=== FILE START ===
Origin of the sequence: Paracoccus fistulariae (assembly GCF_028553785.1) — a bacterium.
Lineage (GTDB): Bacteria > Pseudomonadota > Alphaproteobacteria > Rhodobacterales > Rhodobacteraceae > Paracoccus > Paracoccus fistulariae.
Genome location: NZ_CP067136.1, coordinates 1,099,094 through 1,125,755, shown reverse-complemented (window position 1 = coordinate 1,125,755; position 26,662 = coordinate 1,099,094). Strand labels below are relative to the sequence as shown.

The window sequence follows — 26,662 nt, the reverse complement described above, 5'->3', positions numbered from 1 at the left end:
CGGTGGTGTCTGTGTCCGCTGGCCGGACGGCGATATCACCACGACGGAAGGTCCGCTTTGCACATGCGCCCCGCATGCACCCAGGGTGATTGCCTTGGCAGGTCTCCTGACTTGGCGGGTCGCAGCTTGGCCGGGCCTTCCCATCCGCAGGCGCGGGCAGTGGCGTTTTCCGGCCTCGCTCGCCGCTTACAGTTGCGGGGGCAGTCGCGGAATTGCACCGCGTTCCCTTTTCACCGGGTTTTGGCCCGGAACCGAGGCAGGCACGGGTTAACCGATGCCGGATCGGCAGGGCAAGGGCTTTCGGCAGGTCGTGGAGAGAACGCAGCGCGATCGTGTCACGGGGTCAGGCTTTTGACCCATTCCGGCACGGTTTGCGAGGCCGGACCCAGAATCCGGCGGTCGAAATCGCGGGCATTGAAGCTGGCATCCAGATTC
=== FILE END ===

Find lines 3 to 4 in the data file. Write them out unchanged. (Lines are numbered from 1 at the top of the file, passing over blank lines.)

Genome location: NZ_CP067136.1, coordinates 1,099,094 through 1,125,755, shown reverse-complemented (window position 1 = coordinate 1,125,755; position 26,662 = coordinate 1,099,094). Strand labels below are relative to the sequence as shown.

The window sequence follows — 26,662 nt, the reverse complement described above, 5'->3', positions numbered from 1 at the left end: